Although inadequate waste and refuse disposal methods are being perceived by many people as a narrow ecological problem, in reality, it has a significant physiological, sociological and political ramification. Kano State Refuse Management and Sanitation Board (REMASAB) workers are constantly exposed to bioaerosol inhalation, including toxins and biotoxins that are been released from the waste.
Epidemiological studies have been carried out previously on respiratory conditions associated with waste disposal in Palestine. Waste collectors have been shown to suffer from increased airway inflammation and respiratory symptoms compared with controls. A study carried out in Egypt indicated that shortness of breath was the most frequent respiratory complaint among solid waste collectors. In Tanzania, nasal irritation accounted for the most complaint among solid waste collectors. A study in Ethiopia showed that an occupational injury among solid waste collectors was at a level that needed immediate public health action. A study in Port-Harcourt, Nigeria, on the respiratory status of waste disposal workers, shows that a significant number of them had respiratory symptoms, which was attributed to low levels of pollutants present in the waste disposal landfills. Although many studies have shown the impact of refuse management work on the respiratory health of the workers, its necessary to carry out this study in Kano looking at the composition of the waste in Kano might defer from the other countries and this study is planned to measure the lung parameters in relation to the symptoms of respiratory problems giving clear picture by using a sensitive and reliable tool that can determine the respiratory problems. The aim of this study is to evaluate the respiratory health status of REMASAB Workers and to determine the relationship between the length of exposure and respiratory disease symptoms. The study will also determine the relationship between age and the respiratory disease symptoms secondary to the REMASAB work. In addition, this study is also aimed at determining the difference between the type of work, and the respiratory disease symptoms in relation to their level of activity. Furthermore, the study will determine the difference between the gender of the study participants and the activity level secondary to the respiratory disease symptoms.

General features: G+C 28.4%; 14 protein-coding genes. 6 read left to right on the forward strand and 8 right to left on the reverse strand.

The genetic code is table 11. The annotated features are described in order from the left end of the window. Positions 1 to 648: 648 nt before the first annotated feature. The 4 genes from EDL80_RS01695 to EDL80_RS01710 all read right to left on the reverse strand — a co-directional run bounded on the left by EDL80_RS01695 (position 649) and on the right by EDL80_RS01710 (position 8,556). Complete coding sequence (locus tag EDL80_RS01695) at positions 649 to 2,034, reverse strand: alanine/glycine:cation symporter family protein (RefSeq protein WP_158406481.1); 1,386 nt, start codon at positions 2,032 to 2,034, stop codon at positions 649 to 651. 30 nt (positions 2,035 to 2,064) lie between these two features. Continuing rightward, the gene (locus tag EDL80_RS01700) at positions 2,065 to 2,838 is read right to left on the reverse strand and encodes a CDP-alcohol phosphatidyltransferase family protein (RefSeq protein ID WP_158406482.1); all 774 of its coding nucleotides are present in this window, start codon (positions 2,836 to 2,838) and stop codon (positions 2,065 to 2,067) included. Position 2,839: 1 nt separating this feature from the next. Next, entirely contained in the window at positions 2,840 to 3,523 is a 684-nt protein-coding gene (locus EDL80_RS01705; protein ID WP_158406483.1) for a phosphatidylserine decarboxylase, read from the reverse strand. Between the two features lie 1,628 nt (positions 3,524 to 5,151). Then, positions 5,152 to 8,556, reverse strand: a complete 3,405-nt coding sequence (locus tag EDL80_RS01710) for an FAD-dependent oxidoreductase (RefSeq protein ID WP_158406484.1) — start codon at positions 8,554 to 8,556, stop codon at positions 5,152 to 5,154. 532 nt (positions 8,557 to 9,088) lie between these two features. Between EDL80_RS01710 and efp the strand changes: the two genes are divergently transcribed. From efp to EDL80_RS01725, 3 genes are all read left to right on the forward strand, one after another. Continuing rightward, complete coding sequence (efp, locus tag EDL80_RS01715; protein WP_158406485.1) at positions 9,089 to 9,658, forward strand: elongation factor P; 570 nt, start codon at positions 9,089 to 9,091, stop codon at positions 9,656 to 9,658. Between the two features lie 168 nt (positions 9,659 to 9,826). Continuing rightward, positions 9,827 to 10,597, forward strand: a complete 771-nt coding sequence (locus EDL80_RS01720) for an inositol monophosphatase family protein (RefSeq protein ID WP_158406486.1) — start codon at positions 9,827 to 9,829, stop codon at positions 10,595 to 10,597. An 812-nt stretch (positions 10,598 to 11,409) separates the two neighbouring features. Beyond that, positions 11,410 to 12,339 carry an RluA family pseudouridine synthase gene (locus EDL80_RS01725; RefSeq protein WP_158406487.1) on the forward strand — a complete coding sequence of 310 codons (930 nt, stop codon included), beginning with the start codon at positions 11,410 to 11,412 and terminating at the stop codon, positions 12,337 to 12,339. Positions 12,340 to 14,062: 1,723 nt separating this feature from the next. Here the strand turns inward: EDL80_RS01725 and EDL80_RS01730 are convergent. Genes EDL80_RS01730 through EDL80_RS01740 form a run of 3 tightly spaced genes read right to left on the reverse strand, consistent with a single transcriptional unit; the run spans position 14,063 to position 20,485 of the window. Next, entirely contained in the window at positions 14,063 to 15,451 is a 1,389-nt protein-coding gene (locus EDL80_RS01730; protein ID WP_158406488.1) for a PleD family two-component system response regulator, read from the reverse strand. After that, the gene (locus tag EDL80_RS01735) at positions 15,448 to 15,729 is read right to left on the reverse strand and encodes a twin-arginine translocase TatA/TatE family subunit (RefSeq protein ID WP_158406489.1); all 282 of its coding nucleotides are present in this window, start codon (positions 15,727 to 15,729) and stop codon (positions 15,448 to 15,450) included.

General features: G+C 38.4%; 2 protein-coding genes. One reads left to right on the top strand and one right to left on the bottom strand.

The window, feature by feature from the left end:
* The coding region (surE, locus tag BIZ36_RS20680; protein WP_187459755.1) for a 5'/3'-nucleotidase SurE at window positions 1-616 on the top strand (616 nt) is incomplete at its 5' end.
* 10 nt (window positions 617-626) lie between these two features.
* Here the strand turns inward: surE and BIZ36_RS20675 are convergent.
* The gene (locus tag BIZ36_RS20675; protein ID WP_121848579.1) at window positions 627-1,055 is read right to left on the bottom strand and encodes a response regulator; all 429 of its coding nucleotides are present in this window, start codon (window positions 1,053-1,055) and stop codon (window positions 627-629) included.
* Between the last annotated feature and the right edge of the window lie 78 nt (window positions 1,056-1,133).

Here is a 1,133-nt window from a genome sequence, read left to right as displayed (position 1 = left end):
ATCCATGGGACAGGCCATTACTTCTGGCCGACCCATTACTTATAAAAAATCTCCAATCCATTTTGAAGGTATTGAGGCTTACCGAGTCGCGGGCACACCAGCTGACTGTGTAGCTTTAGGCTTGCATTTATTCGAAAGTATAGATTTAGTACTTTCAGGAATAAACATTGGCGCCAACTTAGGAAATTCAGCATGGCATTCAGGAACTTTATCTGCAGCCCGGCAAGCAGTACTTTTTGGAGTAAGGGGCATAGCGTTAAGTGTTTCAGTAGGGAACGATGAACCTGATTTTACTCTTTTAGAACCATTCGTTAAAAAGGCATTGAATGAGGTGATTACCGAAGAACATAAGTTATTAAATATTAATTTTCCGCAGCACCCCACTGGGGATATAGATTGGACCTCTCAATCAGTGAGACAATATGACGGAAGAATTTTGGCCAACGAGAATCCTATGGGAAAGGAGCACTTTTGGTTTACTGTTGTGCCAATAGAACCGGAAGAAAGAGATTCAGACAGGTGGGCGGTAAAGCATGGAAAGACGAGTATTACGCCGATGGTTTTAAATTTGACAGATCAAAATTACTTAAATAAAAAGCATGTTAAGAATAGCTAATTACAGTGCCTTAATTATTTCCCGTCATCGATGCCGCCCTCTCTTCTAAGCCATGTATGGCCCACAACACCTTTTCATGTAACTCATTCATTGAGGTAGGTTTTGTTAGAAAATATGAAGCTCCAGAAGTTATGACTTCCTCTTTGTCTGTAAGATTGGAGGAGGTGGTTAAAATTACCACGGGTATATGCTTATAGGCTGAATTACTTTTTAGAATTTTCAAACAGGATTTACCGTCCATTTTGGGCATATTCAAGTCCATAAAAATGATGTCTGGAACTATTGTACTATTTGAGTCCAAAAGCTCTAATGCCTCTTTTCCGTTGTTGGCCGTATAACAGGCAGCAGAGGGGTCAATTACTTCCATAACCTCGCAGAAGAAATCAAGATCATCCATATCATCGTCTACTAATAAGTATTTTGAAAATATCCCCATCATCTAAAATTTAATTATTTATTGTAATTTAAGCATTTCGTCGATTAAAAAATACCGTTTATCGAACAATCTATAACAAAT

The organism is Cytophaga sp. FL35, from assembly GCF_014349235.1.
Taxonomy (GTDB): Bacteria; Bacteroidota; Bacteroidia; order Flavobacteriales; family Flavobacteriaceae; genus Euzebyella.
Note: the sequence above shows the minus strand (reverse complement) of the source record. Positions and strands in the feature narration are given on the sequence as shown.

| Methodology|| |
The study was a cross-sectional survey design.
Participants of the study
The population of the research study was workers of Kano state REMASAB (Collectors, sweepers, drivers). The participants that were included were only those who were between the ages of 18 years and above, had worked for more than 1-year, and those that were not smoking or has stopped smoking for at least 6 months before the study is been conducted. The participants who were excluded were those who were employed for less than a year and those who current smokers at the time where the study was conducted.
The sample size was calculated by using the formula as follows: n = z2pqD/d2.
n = Desired minimal sample size (where population < 1000).
The prevalence of respiratory symptoms among waste disposal workers in Africa is 11.1% therefore.
P = 0.111.
z = the standard normal deviation which is equal to 1.96 at 95% confidence level.
So, z2 =3.8416.
q = 1 − p, = 0.95.
D = desired effect = 0.8.
d = degree of accuracy (the level of statistical significance set) which in this case is 0.05,
d2 = (0.05)2 = 0.0025.
n = 1.962 × 0.111 × 0.95 × 0.8/0.0025 = 129.6. Therefore, a minimum of 129 REMASAB workers was selected.
The total number of 129 REMASAB workers including male and female (collectors, sweepers and drivers) were recruited in the study.
Convenience sampling was used to recruit the participants from the study population based on the study purpose and its inclusion and exclusion criteria. Participants who have signed the written informed consent and have agreed to participate in the study were recruited.
Data collection instruments
Spirometer: A spirometer device (CE 0120) was used to measure lung function parameters such as forced expiratory volume in 1 s (FEV1) and forced vital capacity (FVC).
St George Respiratory questionnaire is a valid and reliable tool used in assessing respiratory compromise in several pulmonary conditions. It is a self-administered questionnaire divided into three parts with eight questions each and 17 questions all together. The first part addresses the frequency of respiratory symptoms, whereas the second part addresses the activity limitation secondary to respiratory symptoms, and the third part addresses the impact of respiratory symptoms on the participation restrictions.